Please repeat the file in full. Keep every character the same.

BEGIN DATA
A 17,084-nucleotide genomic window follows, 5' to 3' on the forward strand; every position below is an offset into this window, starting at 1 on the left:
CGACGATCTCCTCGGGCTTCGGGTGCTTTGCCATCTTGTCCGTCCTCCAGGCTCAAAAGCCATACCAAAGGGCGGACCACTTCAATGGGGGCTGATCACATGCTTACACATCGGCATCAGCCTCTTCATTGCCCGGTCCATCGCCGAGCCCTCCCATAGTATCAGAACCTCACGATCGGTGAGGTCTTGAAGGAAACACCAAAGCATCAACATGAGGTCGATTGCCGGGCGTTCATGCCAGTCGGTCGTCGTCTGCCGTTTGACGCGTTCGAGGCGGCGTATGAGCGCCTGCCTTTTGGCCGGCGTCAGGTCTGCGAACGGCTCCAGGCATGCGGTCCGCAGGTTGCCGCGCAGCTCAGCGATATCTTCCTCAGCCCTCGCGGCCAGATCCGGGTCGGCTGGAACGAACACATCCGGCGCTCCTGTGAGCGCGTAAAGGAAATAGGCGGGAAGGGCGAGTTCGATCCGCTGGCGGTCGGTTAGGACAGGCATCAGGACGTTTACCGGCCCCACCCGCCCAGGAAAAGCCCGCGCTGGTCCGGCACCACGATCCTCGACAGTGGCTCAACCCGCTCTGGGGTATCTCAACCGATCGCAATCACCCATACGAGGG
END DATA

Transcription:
A 17,084-nucleotide genomic window follows, 5' to 3' on the forward strand; every position below is an offset into this window, starting at 1 on the left:
CGACGATCTCCTCGGGCTTCGGGTGCTTTGCCATCTTGTCCGTCCTCCAGGCTCAAAAGCCATACCAAAGGGCGGACCACTTCAATGGGGGCTGATCACATGCTTACACATCGGCATCAGCCTCTTCATTGCCCGGTCCATCGCCGAGCCCTCCCATAGTATCAGAACCTCACGATCGGTGAGGTCTTGAAGGAAACACCAAAGCATCAACATGAGGTCGATTGCCGGGCGTTCATGCCAGTCGGTCGTCGTCTGCCGTTTGACGCGTTCGAGGCGGCGTATGAGCGCCTGCCTTTTGGCCGGCGTCAGGTCTGCGAACGGCTCCAGGCATGCGGTCCGCAGGTTGCCGCGCAGCTCAGCGATATCTTCCTCAGCCCTCGCGGCCAGATCCGGGTCGGCTGGAACGAACACATCCGGCGCTCCTGTGAGCGCGTAAAGGAAATAGGCGGGAAGGGCGAGTTCGATCCGCTGGCGGTCGGTTAGGACAGGCATCAGGACGTTTACCGGCCCCACCCGCCCAGGAAAAGCCCGCGCTGGTCCGGCACCACGATCCTCGACAGTGGCTCAACCCGCTCTGGGGTATCTCAACCGATCGCAATCACCCATACGAGGG